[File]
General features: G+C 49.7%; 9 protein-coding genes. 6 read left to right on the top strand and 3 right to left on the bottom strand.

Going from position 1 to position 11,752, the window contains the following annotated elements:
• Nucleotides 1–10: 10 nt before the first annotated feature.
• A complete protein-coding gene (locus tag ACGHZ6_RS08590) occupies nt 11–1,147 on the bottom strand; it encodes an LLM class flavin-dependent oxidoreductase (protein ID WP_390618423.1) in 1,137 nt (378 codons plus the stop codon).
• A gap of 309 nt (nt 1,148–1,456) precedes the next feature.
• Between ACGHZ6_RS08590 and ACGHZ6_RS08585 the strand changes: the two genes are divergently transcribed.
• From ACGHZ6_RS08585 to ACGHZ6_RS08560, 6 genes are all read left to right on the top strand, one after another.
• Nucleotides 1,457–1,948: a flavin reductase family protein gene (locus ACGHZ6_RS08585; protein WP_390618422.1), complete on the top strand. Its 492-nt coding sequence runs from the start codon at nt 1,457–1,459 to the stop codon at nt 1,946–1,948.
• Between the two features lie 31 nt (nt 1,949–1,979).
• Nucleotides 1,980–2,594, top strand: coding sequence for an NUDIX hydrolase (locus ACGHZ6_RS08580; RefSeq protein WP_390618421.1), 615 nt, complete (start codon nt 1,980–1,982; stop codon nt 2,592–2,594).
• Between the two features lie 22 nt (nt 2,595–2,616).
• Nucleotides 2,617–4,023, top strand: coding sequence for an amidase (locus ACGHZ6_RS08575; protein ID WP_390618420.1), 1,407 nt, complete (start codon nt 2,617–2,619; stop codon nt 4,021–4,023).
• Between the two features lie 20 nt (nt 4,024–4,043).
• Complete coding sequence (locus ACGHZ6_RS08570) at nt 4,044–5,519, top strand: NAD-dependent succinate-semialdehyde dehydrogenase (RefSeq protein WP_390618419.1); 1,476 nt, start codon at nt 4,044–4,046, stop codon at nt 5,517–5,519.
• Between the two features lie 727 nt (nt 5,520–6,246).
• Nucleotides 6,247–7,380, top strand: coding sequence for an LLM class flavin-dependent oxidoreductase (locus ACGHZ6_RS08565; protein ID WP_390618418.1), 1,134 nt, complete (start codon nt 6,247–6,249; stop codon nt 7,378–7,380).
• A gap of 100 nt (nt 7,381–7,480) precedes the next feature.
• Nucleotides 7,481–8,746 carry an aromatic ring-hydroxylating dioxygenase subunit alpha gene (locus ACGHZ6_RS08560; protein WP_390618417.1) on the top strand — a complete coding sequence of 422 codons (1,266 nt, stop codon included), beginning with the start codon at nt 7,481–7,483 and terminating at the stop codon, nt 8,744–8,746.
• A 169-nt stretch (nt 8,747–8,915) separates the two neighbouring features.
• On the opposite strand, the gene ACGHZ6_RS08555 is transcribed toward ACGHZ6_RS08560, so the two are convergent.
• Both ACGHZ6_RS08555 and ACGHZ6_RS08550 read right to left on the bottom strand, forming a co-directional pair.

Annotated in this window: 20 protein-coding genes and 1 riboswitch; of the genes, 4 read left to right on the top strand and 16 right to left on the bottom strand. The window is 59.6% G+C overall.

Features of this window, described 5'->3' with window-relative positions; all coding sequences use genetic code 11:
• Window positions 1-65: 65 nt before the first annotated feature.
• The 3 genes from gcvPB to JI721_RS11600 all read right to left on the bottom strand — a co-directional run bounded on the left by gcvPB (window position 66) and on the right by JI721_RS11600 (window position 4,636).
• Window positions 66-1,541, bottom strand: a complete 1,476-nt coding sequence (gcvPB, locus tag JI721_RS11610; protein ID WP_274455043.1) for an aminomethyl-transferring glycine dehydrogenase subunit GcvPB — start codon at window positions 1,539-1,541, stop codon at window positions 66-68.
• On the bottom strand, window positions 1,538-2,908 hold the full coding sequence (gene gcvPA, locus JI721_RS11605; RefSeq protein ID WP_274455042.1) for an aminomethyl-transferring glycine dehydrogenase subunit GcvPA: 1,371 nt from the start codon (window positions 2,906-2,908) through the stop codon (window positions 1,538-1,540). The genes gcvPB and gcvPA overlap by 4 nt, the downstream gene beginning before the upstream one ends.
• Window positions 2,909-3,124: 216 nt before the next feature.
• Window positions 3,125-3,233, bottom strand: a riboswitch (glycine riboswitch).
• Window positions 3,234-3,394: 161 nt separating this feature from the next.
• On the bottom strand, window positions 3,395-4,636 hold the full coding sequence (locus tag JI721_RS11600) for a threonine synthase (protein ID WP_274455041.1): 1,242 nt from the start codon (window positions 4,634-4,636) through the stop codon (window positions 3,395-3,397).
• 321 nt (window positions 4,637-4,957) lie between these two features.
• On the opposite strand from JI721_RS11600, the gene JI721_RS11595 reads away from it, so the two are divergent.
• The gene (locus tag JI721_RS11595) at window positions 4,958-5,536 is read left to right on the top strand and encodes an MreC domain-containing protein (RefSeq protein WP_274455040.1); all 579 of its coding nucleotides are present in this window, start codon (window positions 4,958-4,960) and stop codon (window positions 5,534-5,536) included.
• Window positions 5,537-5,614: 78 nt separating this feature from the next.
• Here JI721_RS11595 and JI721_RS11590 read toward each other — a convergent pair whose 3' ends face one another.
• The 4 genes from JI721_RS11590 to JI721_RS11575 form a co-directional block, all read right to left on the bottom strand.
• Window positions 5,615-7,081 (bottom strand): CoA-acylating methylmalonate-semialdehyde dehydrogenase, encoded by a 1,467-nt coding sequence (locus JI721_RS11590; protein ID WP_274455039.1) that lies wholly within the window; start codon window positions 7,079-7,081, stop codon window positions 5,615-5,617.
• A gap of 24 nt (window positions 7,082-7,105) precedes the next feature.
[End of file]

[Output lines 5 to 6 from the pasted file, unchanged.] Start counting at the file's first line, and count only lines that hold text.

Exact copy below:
• A gap of 309 nt (nt 1,148–1,456) precedes the next feature.
• Between ACGHZ6_RS08590 and ACGHZ6_RS08585 the strand changes: the two genes are divergently transcribed.